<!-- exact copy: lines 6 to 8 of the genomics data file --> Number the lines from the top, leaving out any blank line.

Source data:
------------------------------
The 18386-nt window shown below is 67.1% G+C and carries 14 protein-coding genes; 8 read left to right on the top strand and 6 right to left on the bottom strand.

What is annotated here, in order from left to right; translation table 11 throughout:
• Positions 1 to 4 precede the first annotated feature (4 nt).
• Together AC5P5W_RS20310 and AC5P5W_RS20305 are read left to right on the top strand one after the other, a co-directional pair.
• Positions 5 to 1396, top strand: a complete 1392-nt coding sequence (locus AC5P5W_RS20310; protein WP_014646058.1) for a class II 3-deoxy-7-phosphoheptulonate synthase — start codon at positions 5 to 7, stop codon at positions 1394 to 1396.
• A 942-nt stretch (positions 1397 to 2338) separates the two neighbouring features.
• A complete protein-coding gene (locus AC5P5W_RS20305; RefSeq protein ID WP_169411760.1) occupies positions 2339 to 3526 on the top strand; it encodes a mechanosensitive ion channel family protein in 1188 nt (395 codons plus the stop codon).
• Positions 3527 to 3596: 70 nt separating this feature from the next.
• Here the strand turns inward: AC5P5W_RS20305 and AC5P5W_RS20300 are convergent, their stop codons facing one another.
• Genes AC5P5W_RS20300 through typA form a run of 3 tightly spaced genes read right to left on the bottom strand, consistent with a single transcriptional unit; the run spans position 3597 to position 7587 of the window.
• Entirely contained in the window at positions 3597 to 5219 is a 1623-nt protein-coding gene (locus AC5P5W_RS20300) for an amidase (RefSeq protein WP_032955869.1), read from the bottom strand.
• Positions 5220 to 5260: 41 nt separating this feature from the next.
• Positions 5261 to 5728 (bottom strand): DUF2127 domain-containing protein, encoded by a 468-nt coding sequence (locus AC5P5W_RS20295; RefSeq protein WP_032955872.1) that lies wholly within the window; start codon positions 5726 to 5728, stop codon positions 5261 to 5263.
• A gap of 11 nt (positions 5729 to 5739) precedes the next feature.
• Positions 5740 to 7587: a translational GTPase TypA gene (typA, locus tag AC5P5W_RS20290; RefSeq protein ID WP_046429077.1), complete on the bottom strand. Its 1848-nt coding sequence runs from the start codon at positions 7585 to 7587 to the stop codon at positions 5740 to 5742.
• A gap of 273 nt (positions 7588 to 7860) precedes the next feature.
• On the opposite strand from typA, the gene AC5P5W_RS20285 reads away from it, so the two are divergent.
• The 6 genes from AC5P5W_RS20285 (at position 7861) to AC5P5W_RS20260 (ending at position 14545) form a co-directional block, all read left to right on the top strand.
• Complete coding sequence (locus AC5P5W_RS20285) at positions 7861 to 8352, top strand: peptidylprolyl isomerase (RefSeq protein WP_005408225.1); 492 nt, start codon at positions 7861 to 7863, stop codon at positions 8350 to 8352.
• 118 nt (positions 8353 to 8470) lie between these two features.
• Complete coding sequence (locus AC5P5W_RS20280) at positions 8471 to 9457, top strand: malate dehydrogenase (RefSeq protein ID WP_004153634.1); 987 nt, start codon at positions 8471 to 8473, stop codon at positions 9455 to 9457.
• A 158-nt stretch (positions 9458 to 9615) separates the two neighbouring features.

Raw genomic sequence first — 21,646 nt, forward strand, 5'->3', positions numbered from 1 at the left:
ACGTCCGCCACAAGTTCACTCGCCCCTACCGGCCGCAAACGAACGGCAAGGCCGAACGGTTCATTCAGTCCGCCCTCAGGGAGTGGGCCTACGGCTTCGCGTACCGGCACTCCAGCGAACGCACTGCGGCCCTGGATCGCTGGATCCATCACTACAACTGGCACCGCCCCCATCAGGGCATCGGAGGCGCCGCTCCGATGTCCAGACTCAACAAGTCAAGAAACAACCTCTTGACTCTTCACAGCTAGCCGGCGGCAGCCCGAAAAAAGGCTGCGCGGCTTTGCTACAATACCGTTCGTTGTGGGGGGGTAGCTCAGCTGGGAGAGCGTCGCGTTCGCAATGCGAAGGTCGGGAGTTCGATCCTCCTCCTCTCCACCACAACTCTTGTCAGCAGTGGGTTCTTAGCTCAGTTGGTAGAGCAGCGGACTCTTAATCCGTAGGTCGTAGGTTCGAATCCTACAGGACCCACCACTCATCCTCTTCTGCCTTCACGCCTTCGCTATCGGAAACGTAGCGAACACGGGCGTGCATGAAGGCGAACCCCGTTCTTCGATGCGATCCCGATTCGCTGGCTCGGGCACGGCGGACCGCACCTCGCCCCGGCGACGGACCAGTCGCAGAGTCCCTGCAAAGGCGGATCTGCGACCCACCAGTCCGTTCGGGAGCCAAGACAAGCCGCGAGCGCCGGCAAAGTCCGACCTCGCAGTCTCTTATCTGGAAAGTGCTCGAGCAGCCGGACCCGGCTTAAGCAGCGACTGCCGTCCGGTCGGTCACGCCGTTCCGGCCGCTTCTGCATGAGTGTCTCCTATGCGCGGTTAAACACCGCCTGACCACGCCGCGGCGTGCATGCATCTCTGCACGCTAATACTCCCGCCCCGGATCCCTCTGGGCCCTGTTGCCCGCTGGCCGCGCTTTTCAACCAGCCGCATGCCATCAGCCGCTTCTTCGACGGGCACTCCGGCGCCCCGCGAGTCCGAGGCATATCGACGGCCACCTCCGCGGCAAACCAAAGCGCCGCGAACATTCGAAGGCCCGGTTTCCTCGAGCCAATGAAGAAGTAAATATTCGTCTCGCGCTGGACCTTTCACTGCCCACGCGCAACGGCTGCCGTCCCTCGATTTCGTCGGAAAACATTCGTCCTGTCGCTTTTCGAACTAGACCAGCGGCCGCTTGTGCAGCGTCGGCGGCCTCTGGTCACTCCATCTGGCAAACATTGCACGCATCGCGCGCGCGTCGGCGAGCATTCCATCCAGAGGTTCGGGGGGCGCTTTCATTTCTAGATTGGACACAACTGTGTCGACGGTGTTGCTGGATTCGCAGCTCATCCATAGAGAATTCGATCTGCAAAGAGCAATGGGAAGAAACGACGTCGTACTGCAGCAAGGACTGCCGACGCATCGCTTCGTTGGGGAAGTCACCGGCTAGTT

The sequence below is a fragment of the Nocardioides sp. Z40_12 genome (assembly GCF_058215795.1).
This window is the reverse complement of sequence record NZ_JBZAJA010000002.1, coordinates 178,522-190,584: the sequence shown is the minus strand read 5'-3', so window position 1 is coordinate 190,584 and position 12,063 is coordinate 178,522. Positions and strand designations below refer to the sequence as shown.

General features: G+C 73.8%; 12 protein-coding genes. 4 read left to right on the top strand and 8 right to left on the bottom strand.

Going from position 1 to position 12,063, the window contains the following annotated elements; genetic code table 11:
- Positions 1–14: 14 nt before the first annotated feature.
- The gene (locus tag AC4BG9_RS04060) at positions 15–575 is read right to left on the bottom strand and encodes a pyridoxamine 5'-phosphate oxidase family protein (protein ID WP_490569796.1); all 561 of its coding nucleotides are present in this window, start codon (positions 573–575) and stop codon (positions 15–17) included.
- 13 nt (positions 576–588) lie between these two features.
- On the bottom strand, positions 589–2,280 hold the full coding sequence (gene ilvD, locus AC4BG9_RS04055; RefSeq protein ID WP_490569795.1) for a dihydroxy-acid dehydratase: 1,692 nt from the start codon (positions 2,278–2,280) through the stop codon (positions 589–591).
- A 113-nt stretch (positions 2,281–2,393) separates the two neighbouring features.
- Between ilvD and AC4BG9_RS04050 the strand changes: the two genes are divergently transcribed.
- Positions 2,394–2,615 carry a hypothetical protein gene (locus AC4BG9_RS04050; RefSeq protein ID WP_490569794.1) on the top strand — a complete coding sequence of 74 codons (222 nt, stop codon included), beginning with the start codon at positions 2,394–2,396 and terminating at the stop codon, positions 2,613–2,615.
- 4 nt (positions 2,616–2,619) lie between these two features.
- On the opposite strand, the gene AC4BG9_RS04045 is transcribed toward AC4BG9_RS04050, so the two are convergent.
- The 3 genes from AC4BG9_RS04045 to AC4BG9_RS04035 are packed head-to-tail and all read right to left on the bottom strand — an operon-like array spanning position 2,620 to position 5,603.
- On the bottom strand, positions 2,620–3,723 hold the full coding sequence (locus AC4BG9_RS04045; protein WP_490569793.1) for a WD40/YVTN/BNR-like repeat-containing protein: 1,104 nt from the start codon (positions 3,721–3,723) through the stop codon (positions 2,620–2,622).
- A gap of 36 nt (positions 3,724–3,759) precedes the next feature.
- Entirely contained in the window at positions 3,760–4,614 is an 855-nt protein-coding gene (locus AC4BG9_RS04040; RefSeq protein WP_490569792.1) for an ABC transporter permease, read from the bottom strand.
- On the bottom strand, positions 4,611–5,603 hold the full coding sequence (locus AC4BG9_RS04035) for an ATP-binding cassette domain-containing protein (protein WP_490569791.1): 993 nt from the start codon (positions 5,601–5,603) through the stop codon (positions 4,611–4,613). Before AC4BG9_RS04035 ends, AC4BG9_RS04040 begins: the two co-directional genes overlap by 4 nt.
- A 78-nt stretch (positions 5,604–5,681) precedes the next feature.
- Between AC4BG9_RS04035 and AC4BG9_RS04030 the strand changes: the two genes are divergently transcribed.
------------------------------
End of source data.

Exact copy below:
• A 942-nt stretch (positions 1397 to 2338) separates the two neighbouring features.
• A complete protein-coding gene (locus AC5P5W_RS20305; RefSeq protein ID WP_169411760.1) occupies positions 2339 to 3526 on the top strand; it encodes a mechanosensitive ion channel family protein in 1188 nt (395 codons plus the stop codon).
• Positions 3527 to 3596: 70 nt separating this feature from the next.